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Webster 1913 Edition


Uproar

Up′roar

(ŭp′rōrˊ)
,
Noun.
[D.
oproer
; akin to G.
aufruhr
, Dan.
oprör
, Sw.
uppror
; D.
op
up +
roeren
to stir; akin to AS.
hrēran
to stir,
hrōr
stirring, active, G.
rühren
to stir, OHG.
ruoren
, Icel.
hræra
, Dan.
röre
, Sw.
röra
. Cf.
Rearmouse
.]
[In verse, sometimes accented on the second syllable.]
Great tumult; violent disturbance and noise; noisy confusion; bustle and clamor.
But the Jews which believed not, . . . set all the city on an
uproar
.
Acts xvii. 5.

Up-roar′

,
Verb.
T.
To throw into uproar or confusion.
[Obs.]
Uproar the universal peace.”
Shak.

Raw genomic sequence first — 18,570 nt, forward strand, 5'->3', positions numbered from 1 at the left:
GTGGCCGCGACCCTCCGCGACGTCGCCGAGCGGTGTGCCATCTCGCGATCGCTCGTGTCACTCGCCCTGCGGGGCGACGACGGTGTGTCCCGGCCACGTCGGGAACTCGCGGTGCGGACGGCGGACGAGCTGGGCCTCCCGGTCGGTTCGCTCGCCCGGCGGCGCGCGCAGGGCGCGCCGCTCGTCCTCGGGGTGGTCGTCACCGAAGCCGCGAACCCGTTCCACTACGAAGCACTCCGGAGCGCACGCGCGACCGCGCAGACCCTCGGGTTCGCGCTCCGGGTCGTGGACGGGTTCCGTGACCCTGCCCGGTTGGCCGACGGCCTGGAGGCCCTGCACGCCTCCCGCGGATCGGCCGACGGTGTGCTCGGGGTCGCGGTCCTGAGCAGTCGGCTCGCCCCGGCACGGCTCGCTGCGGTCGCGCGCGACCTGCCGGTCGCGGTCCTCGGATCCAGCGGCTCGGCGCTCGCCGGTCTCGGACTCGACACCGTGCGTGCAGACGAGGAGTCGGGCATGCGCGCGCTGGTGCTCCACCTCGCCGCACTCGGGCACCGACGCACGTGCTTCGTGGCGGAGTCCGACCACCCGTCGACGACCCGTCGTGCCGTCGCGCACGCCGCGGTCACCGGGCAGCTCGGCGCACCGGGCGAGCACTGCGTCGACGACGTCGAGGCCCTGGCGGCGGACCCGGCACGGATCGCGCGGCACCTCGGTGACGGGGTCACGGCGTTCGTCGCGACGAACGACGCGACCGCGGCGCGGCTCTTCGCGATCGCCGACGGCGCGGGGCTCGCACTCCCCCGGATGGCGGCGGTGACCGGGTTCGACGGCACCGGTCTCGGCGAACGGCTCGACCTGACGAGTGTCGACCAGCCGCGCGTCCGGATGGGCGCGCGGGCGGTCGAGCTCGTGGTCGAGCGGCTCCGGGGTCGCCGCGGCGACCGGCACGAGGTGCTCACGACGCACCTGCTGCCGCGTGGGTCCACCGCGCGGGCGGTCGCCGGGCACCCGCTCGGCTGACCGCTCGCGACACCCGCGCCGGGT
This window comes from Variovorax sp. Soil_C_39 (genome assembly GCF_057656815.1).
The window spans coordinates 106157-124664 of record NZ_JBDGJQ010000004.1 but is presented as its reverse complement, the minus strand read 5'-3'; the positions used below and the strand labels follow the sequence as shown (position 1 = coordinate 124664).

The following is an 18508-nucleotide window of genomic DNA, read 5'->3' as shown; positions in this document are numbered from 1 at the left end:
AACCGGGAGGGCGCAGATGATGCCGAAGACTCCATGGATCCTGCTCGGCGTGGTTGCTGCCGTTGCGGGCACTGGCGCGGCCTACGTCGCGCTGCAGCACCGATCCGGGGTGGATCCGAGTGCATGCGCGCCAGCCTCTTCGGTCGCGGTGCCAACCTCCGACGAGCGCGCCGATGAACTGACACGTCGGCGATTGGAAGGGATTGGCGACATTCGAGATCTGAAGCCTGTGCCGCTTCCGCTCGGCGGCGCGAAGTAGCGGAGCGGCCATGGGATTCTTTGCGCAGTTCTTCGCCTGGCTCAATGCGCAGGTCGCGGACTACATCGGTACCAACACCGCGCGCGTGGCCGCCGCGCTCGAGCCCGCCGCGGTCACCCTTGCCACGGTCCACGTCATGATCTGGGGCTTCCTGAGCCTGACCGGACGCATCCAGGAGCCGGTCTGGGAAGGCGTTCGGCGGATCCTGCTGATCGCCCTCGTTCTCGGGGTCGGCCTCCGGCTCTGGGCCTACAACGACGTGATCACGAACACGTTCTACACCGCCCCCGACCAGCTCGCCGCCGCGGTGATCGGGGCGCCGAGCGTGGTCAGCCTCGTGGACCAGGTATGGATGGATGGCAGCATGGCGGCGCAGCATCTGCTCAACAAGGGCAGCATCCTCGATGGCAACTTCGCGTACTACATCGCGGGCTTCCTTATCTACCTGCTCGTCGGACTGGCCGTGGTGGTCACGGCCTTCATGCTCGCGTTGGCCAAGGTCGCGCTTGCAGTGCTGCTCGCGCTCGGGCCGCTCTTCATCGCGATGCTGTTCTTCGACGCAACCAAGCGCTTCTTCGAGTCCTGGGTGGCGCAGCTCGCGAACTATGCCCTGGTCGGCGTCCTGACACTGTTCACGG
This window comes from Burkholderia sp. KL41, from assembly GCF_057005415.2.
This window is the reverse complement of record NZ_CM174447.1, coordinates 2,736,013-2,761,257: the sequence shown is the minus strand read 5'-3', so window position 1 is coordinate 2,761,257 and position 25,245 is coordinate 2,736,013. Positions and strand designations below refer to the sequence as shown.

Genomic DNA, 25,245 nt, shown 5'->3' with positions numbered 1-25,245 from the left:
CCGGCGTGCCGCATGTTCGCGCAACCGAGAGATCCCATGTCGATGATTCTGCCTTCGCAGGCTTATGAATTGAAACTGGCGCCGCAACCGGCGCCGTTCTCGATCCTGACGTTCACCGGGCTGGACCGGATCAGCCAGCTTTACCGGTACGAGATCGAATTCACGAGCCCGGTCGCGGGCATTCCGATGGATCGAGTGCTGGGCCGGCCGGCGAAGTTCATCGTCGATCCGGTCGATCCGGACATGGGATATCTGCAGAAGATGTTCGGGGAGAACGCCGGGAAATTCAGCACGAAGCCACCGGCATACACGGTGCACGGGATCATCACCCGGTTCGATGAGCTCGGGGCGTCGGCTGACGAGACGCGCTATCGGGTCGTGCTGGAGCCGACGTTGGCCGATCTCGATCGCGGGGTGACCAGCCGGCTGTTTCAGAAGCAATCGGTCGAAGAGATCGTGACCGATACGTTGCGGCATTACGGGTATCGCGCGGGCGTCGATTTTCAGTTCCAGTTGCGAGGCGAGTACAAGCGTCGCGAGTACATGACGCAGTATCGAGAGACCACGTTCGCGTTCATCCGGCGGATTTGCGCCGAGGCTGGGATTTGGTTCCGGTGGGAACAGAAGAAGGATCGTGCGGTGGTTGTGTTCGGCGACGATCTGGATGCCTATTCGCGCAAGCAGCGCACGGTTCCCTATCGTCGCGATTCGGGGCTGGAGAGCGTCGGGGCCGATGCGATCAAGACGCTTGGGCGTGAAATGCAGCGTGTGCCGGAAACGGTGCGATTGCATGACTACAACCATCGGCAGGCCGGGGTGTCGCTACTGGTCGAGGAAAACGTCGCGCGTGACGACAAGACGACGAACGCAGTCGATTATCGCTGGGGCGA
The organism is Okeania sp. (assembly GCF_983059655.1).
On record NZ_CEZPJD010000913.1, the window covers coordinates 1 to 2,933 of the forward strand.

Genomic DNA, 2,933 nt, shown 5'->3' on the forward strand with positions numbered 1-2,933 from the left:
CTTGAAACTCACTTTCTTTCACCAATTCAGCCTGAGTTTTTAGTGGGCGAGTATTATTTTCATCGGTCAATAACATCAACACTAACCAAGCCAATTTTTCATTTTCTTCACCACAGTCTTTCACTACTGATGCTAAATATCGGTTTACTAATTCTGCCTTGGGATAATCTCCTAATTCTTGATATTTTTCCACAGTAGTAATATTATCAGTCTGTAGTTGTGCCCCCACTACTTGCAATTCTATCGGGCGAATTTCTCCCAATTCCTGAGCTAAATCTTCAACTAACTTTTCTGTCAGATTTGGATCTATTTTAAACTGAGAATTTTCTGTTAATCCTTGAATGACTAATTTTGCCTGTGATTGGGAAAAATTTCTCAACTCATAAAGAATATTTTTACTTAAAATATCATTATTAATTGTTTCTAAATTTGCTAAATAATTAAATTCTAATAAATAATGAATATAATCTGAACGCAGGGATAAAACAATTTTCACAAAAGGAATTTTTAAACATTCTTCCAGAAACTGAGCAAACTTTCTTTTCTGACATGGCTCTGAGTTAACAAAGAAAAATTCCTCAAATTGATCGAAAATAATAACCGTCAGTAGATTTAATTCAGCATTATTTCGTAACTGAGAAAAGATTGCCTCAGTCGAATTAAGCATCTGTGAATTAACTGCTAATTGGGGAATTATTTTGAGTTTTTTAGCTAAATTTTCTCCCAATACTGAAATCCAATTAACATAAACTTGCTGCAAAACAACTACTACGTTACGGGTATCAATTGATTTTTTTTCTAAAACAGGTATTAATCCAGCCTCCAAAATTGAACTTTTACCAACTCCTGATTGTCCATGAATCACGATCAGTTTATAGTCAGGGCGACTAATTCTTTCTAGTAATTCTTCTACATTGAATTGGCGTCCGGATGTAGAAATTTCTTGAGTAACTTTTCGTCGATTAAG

Up-roar′

,
Verb.
I.
To make an uproar.
[R.]
Carlyle.

Webster 1828 Edition


Uproar

UP'ROAR

, n.
Great tumult; violent disturbance and noise; bustle and clamor.
The Jews who believed not - set all the city in an uproar. Act. 17.
Horror thus prevail'd, and wild uproar.

Definition 2022


uproar

uproar

English

Noun

uproar (countable and uncountable, plural uproars)

  1. tumultuous, noisy excitement
  2. loud confused noise, especially when coming from several sources

Synonyms

  • See also Wikisaurus:commotion

Derived terms

Translations

Verb

uproar (third-person singular simple present uproars, present participle uproaring, simple past and past participle uproared)

  1. (transitive) To throw into uproar or confusion.
    • Shakespeare
      Uproar the universal peace.

Translations